Weather extremes wrought havoc in ’12

Advocate file photo by ARTHUR D. LAUCK -- Residents of Laplace's Cambridge neighborhood flee rising floodwater caused by Hurricane Isaac, which crossed into Louisiana Aug. 28. It was one of the major weather  events of 2012 and left widespread flooding around southeast Louisiana. Show caption
Advocate file photo by ARTHUR D. LAUCK -- Residents of Laplace's Cambridge neighborhood flee rising floodwater caused by Hurricane Isaac, which crossed into Louisiana Aug. 28. It was one of the major weather events of 2012 and left widespread flooding around southeast Louisiana.

In a year that started and ended with severe weather, Louisiana’s 2012 top weather events included drought, Hurricane Isaac and severe storms that brought tornadoes to various parts of the state.

One weather event that affected a large part of the state was Hurricane Isaac, which slowly made its way through the state after making landfall Aug. 28 at the mouth of the Mississippi River.

It was part of a busy hurricane season that surpassed the National Oceanic and Atmospheric Administration’s Climate Prediction Center forecasts, which called for between 12 and 17 named storms. Instead, the 2012 hurricane season resulted in 19 named storms — of which 10 became hurricanes.

This was the third year in a row when the hurricane season, which is from July 1 to Nov. 30, produced 19 named storms.

This year, only four of those storms made landfall in the U.S. — Tropical Storm Beryl, Tropical Storm Debby, Hurricane Isaac and Hurricane/Superstorm Sandy. Both of the hurricanes that made landfall in the U.S. were classified as Category 1 storms, but both did extensive damage because of the storm-associated flooding.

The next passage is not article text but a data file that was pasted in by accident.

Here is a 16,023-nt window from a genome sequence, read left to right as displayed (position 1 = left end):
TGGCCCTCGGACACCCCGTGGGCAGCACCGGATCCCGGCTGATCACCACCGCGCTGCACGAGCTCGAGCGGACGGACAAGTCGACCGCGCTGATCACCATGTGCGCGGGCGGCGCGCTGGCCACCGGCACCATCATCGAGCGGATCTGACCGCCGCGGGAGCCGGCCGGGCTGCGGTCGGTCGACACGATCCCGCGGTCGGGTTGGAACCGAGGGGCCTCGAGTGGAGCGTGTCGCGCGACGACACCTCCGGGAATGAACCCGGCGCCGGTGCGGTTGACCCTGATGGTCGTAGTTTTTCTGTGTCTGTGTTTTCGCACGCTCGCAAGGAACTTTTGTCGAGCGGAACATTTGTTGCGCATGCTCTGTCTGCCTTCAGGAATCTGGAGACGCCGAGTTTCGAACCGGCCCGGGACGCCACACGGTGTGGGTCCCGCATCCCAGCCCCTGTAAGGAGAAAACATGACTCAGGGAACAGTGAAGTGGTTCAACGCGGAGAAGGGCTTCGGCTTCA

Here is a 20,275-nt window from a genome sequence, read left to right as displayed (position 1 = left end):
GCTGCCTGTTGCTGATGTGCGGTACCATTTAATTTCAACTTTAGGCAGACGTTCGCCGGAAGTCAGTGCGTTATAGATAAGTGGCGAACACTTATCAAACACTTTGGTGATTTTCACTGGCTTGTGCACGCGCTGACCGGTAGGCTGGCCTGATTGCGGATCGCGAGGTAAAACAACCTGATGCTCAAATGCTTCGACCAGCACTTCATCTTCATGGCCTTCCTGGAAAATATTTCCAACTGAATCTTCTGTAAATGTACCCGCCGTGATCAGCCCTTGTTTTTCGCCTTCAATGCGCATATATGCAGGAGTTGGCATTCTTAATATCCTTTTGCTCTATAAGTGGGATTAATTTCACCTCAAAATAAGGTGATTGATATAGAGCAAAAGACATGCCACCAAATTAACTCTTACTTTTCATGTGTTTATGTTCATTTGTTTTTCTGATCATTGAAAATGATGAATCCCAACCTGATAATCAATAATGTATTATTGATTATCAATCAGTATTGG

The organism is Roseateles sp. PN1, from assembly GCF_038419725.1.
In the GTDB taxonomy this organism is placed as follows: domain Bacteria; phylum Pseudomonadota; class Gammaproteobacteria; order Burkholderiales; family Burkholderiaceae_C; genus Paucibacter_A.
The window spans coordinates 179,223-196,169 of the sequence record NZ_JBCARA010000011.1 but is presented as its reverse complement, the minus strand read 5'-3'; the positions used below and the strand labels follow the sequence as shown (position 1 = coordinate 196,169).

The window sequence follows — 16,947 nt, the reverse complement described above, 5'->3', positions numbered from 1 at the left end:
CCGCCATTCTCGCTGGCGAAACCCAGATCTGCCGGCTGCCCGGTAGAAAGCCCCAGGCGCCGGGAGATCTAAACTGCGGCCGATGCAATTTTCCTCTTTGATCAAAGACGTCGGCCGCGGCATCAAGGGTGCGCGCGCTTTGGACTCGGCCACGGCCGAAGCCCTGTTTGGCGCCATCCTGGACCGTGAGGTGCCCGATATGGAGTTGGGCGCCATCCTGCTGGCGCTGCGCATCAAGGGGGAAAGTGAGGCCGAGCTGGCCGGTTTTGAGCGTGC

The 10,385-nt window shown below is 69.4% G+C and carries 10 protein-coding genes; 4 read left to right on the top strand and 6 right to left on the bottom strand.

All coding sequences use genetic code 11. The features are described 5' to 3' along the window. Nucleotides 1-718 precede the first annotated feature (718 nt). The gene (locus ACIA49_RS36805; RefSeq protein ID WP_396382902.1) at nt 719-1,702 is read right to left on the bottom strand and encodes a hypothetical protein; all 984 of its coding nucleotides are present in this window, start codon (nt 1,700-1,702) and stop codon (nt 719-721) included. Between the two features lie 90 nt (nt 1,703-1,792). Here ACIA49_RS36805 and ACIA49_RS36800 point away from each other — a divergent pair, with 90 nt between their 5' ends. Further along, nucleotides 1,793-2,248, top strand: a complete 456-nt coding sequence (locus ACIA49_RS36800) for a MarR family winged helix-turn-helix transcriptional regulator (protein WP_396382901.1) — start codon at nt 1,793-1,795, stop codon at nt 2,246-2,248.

Hurricane Isaac brought flooding to areas far above what used to be predicted in the Saffir-Simpson scale’s Category 1 storms.

Although storm surge heights are no longer tied to the Saffir-Simpson scale because it only measures wind speed, under the old scale a Category 1 storm was expected to produce a 4- to 5-foot surge.

But the slow-moving Hurricane Isaac pushed 13 feet of water into some areas of the coast, Barry Keim, state climatologist, said after the hurricane season ended in November.

Another weather event, a drought in the Midwest, caused low water levels in the Mississippi River.

“That has been a threat for a significant part of 2012. This is not a fleeting thing,” Keim said. “It’s still a problem even to this day.”

According to the U.S. Drought Monitor forecast through March, the drought is forecast to continue in most of the Great Plain states, Keim said.

“As a result, all those rivers that drain into the Mississippi River, there’s not enough water in them,” Keim said. “They’re not expecting a large improvement.”

The third major weather event was the drought that occurred in some parts of Louisiana during most of the year, Keim said.

“We’re probably going to end up with near normal rainfall,” Keim said. However, where and when that rain fell during the year meant that different areas of the state went through regional droughts all year, he said.

According to the U.S. Drought Monitor, as of Tuesday only about 1 percent of the state was considered in drought.

The next three weather events on Keim’s list were short-lived storms that brought severe weather, tornadoes and damage to various parts of the state.

On March 21 and March 22, a slow moving cold front traveled across Louisiana, creating severe weather, flooding and 13 tornadoes during a two-day period.

Heavy rainfall and flash flooding were also a problem across the state during that storm, including 15.9 inches of rain measured in Leesville, Keim said.

On Jan. 25, a winter coastal storm occurred when a warm front followed by a cold front produced nine tornadoes, primarily in the western coastal parishes.

Finally, the Christmas Day storm occurred when two cold fronts draped across the state producing severe weather, including tornadoes in Catahoula, East Baton Rouge, Jefferson, Rapides, St. Landry and Vernon parishes.

“It was a wild day,” Keim said.